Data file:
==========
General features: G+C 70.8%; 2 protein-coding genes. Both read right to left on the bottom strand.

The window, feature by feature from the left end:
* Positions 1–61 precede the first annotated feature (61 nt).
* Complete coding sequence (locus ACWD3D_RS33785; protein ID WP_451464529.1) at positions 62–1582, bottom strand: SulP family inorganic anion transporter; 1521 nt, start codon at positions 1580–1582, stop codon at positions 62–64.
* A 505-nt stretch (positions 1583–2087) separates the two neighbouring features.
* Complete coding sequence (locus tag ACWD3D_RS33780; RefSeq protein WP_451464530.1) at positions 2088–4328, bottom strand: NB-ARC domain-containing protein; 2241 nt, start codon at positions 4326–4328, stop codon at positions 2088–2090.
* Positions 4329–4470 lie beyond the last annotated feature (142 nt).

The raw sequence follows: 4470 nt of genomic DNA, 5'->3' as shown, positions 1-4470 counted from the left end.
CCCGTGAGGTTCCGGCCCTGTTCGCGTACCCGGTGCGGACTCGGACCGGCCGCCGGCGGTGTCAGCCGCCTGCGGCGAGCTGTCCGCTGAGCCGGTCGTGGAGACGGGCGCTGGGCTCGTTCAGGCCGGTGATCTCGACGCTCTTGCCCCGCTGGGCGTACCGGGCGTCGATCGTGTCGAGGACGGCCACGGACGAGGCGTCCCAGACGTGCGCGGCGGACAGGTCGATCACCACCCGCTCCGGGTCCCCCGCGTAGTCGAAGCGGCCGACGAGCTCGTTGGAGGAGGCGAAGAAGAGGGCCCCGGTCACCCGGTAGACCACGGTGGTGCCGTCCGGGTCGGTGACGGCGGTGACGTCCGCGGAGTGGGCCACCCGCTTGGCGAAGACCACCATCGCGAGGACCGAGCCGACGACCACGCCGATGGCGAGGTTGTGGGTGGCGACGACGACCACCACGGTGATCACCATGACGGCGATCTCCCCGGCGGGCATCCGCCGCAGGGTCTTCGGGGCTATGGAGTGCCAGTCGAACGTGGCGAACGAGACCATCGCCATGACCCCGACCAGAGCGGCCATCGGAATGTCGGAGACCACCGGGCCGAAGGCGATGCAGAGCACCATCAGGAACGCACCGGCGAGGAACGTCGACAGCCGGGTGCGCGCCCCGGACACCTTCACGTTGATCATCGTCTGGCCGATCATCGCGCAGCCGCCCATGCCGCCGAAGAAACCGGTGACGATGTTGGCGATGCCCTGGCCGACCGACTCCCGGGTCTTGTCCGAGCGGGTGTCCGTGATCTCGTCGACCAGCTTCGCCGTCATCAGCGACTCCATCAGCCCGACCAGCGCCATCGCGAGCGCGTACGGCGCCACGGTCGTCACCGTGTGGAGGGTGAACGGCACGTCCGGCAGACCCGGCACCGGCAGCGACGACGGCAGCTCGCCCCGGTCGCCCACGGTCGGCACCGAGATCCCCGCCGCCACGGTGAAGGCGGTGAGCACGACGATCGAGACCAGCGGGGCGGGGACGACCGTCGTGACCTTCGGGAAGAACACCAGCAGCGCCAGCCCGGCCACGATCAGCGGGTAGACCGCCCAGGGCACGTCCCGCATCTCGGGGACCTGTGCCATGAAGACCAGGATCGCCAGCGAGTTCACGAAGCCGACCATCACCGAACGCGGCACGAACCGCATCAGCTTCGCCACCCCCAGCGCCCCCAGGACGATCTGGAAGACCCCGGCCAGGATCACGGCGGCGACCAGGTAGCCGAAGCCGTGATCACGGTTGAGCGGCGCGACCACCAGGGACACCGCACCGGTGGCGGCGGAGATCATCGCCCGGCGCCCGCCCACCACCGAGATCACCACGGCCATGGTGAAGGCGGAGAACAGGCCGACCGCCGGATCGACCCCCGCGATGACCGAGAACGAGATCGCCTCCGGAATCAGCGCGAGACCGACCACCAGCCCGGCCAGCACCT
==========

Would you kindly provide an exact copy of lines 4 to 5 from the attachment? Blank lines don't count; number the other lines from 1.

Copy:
* Complete coding sequence (locus ACWD3D_RS33785; protein ID WP_451464529.1) at positions 62–1582, bottom strand: SulP family inorganic anion transporter; 1521 nt, start codon at positions 1580–1582, stop codon at positions 62–64.
* A 505-nt stretch (positions 1583–2087) separates the two neighbouring features.